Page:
Mohawk College president eager for overhaul
April 09, 2009
The Hamilton Spectator
When Rob MacIsaac became president of Mohawk College two months ago, his friends said he wouldn’t waste much time.
They were correct.
At his official installation ceremony Thursday, MacIsaac, 47, laid out aggressive plans to modernize the college’s main campus with a major overhaul, reform the delivery of education, build new partnerships with universities and establish a separate Mohawk corporation to put its applied research to work.
After donning the president’s robes, he praised Mohawk’s traditions of serving students, building the community and establishing strong partnerships.
“But I want to say there is also so much more that we can do,” he said. “Looking ahead, there are so many exciting, interesting and valuable opportunities that Mohawk can explore and capitalize on.”
MacIsaac is planning an $80 million renovation to the Fennell campus — home to 7,000 of Mohawk's 10,000 full-time students — with applications to the federal and provincial governments for infrastructure funding that would pay for most of the work.
“This 40-year-old building we are sitting in is a tribute to mid-20th-century architectural sensibility,” he said. “We would like to bring the spaces and the architecture here firmly into the 21st century.”
Citing the college’s project in building a prototype for a national electronic health records system, he said Mohawk would expand on its “brilliant beginning” in applied research by advancing into clean energy and advanced materials.
While pure research will remain the province of universities, he said, Mohawk will find new ways to put research into practice by creating Mohawk College Enterprises, which will work with corporate partners in training and economic development.
“This company will help drive our economy by helping local companies create supercharged workforces,” he said.
The new president said it’s also time to overhaul the way Mohawk delivers education to students, casting off what he described as a manufacturing model based on Henry Ford’s ideas in favour of a “mass-customization model” closer to the lines of Dell Computers, where customers tell the company what they want and Dell builds it for them.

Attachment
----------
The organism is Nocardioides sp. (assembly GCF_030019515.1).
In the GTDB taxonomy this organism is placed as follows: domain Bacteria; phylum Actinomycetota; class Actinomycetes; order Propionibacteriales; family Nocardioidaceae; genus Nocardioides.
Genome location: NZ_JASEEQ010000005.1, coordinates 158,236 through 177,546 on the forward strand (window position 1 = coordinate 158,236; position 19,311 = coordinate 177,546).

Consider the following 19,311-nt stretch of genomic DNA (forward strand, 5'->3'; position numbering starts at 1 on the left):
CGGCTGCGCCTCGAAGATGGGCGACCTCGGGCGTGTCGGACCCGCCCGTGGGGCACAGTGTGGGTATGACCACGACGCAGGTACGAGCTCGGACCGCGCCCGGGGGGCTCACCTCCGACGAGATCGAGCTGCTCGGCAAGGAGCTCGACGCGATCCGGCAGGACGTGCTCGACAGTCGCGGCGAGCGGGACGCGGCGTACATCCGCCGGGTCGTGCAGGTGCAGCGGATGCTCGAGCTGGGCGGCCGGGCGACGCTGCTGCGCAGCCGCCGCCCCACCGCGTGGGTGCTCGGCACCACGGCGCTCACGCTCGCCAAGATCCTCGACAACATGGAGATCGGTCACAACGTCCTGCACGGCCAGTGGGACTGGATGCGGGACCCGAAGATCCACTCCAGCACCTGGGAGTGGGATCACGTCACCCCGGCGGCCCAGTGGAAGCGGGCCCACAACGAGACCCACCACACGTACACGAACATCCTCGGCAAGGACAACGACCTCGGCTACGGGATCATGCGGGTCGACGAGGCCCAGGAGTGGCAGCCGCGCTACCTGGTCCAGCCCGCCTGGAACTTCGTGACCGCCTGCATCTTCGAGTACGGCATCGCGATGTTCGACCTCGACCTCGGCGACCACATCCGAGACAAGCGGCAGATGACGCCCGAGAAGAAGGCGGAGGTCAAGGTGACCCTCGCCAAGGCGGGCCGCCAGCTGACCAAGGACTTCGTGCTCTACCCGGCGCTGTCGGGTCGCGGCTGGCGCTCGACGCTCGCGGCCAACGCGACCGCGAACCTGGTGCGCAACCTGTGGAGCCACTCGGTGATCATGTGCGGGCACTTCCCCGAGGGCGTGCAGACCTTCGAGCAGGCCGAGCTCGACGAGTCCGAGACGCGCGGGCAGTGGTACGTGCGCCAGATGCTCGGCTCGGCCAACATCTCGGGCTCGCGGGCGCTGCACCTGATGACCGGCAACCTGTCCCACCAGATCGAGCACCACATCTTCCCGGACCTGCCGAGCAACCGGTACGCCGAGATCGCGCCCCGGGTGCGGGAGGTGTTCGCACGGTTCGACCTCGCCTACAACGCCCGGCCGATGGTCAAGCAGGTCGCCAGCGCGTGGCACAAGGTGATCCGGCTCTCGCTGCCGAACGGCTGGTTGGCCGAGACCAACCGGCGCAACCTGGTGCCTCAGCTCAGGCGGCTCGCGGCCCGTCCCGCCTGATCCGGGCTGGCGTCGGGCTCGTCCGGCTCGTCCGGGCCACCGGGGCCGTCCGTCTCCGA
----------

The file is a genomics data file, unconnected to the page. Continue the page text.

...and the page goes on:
“Why can’t we do the same in education?” he asked. “Why can’t we provide student-centric post-secondary education that adapts itself to recognize that students have different backgrounds, different strengths and different personal circumstances?”
Building on its formal partnerships with McMaster University in nursing and technology, he said Mohawk is planning new links with Wilfrid Laurier University in Brantford, where both institutions have campuses, and with the Burlington campus of Australia-based Charles Sturt University, and Redeemer University College in Ancaster.
MacIsaac is the seventh president in Mohawk’s 42-year history. He is a lawyer who previously served three terms as Burlington mayor before deciding not to seek re-election, later becoming an architect of Ontario's Smart Growth strategy and its Greenbelt plan.
Before becoming president at Mohawk, he was the founding director of Metrolinx, the province’s transportation planning agency for the Greater Toronto and Hamilton Area. He continues to serve as Metrolinx chair.
Among the audience of Mohawk students, graduates, faculty and supporters were MacIsaac’s wife Anne and two daughters Sarah and Catherine.
The formal installation ceremony was to be followed by a reception and a dinner, with the day ending in a performance by MacIsaac’s rock band, Slow Monday.